The concern to distinguish between retracements and reversals seems based in the era when commissions and taxation were much greater concerns, and there was a much more significant cost in disposing of a holding, or perhaps situations of thin liquidity so that re-entry could prove impracticable.

And its a Happy New year from me.
:)
yep, couldnt have said this better myself haha
 

fibo_trader

Legendary member
7,548 130
a retracement implies trend holds , a reversal implies new trend ....

so extablish the trend parameters and you can determine the scenaro

am i missing anything here in this ?

YOU are not missing anything. :) But the rest of the gang is, as usual. They need to be taken back to Lower Low Lower High and start from there. Wouldn't be a bad idea if a Dow Theory hand slapped 'em around a bit.
 

fibo_trader

Legendary member
7,548 130
Interesting article. It’s pretty easy after the event to see that a movement was a retracement and not a reversal (although short term traders may well regard a heavy move like the one shown in apple from 168 to 150 as a reversal!).

I trade retracements in anticipation of trend continuation or, at least, an attempt to do so. Thus, I am looking for the end of the retracement or the reversal of a reversal if you prefer since the indications are similar (albeit not infallible).

if you were already long in Apple why would you let it go from 168 to 150 because it “might” be just a retracement? To my mind it doesn’t really matter if the move is a retracement or the beginnings of a reversal I just don’t want to risk losing or sacrificimg that much.






Incorrect! short-term traders will consider a move from 168 to 150 as a deafening BEAR market. This includes YOU as per your posts elsewhere

So is every Tom, Dick & Harry since biblical times.

(1) Small minded thinker/player/traders think exactly like that and thus never climb to higher levels of GAME
(2) You stay Long because Law 1 of trends = The Trend tends to continue, i.e the odds are in your favor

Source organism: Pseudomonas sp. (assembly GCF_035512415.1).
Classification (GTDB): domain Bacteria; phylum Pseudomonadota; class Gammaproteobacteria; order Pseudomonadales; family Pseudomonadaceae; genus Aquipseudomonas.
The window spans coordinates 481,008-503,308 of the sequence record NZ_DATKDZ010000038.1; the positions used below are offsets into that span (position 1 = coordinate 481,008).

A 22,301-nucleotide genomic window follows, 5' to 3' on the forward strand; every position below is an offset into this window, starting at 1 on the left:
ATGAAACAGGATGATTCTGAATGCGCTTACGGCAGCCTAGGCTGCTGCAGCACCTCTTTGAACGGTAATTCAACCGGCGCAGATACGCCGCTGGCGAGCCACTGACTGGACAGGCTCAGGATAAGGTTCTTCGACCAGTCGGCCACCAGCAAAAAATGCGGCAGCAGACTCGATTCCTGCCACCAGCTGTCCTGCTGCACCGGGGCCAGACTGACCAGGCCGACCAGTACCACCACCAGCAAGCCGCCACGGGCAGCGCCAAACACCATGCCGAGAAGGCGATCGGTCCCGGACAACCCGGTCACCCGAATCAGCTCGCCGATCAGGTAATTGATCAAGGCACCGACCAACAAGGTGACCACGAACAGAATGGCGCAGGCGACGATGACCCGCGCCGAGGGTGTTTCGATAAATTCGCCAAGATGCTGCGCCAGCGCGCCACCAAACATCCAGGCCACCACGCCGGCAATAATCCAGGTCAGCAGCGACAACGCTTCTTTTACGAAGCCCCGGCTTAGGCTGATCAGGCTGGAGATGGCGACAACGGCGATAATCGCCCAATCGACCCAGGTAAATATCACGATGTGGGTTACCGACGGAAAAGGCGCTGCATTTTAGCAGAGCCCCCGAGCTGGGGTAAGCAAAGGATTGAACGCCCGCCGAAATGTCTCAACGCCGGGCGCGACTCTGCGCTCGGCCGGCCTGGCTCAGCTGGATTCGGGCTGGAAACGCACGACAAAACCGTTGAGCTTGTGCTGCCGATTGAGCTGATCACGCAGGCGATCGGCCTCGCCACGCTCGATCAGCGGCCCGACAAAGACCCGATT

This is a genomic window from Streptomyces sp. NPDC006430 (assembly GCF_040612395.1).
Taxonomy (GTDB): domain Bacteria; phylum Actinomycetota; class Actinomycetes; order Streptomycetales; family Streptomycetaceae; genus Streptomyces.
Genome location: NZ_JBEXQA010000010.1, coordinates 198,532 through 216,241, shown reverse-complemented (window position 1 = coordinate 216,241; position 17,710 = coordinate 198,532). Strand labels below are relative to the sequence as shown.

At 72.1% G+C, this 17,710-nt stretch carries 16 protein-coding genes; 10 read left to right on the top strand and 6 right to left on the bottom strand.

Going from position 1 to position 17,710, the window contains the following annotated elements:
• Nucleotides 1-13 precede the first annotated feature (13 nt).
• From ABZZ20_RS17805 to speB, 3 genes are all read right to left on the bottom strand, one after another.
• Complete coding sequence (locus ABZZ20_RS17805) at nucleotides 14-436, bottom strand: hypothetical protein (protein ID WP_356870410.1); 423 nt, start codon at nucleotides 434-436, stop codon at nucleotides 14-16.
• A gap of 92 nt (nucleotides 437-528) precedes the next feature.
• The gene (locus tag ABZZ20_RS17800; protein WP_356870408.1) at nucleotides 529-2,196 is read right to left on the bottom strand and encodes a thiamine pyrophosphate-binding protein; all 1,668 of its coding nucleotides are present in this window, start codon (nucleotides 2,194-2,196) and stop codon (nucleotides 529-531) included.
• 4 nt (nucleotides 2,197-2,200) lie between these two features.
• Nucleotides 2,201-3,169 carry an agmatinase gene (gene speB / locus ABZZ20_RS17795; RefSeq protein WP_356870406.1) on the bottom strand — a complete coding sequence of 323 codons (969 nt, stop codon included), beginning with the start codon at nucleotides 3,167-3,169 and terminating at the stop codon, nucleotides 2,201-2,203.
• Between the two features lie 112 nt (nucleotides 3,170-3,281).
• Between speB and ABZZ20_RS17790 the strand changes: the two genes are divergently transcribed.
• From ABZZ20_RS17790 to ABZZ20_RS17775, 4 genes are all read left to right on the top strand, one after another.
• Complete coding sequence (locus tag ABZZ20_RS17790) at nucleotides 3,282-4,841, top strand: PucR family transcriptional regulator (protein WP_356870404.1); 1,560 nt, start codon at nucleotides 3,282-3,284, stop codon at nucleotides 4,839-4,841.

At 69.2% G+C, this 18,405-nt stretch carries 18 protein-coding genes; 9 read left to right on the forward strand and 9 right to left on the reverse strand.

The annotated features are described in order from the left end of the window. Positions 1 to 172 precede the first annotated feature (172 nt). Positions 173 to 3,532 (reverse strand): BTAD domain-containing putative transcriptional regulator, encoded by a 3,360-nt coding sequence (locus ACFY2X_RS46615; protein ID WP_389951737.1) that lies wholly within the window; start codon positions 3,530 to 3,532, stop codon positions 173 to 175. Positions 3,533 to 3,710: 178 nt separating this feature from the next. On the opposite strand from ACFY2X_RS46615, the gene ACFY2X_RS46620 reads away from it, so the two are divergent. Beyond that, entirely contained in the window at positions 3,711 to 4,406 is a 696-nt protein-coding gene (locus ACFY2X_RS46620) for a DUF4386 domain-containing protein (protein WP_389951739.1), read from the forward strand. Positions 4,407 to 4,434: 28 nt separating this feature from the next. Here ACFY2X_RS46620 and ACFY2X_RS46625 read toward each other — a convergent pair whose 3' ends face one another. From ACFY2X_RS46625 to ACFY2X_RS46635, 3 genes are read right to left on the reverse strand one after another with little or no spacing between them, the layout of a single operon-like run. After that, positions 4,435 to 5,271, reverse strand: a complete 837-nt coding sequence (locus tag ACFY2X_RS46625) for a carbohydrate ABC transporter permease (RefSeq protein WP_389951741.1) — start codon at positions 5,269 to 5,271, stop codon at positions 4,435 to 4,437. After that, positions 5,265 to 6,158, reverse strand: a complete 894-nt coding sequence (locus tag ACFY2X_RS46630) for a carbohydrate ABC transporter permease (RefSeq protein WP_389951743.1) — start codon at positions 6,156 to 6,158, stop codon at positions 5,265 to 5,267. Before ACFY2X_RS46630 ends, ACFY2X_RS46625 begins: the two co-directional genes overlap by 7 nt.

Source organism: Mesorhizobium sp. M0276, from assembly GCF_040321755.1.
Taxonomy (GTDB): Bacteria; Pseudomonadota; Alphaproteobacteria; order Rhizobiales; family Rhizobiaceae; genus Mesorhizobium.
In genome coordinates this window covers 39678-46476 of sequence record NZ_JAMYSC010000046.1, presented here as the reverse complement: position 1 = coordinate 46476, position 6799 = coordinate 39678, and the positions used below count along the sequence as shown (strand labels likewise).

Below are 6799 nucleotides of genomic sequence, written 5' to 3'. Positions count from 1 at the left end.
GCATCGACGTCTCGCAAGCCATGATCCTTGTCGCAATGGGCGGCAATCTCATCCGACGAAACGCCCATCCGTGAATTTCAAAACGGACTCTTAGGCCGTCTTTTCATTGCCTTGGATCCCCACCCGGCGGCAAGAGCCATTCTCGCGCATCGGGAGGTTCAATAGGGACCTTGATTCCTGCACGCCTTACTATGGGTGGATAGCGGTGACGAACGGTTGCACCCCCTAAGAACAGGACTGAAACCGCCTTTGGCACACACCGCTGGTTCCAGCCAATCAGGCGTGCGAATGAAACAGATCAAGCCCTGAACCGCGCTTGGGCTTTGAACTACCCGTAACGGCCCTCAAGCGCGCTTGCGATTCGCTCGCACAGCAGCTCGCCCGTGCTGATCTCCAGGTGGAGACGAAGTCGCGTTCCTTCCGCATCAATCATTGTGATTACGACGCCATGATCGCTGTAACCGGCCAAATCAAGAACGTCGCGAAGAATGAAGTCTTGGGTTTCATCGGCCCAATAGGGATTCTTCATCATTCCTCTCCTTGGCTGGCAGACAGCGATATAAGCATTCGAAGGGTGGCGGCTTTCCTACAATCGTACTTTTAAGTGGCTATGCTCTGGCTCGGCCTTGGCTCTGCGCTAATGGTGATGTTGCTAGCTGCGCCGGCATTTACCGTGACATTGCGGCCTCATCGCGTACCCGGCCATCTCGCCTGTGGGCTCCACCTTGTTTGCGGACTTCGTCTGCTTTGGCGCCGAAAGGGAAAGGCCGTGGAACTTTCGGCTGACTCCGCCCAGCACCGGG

(3) The prior Low at 142 is intact


To your mind you abuse even a 5-min. trend by bolting with nickel and dimes which means you treat even a small % move against the trend as a REVERSAL = get the fck out fast.
 

fibo_trader

Legendary member
7,548 130
if you were already long in Apple why would you let it go from 168 to 150 because it “might” be just a retracement? To my mind it doesn’t really matter if the move is a retracement or the beginnings of a reversal I just don’t want to risk losing or sacrificimg that much.

When Apple started to descend from $168 to near $150, Ed Sekota, Charles Bassetti, Bruce Kovner, Warren Buffet, George Soros, Donald Trump and hundreds of other TREND RIDERS in the world from all sorts of countries would not be fazed because they realize the psychological waste of kahunas and internal power to keep getting in and out of the TREND based on FEAR & smallmindedness - there is a name for such Beta Males - they are known as premature ejaculators. They disgust me!!! Yuk! And from what I know, women hate 'em with a passion. They have zero consideration for the slowness of the oil to get at operating temperature and instead expect 'em to redline within minutes. Idiots!
 

fibo_trader

Legendary member
7,548 130
When the descent toward $150 began they most likely would be at the beach or in a foreign country playing, enjoying life, not even bothering to look at the chart except for a quick 30 second look in the evening after market close.

Their motto: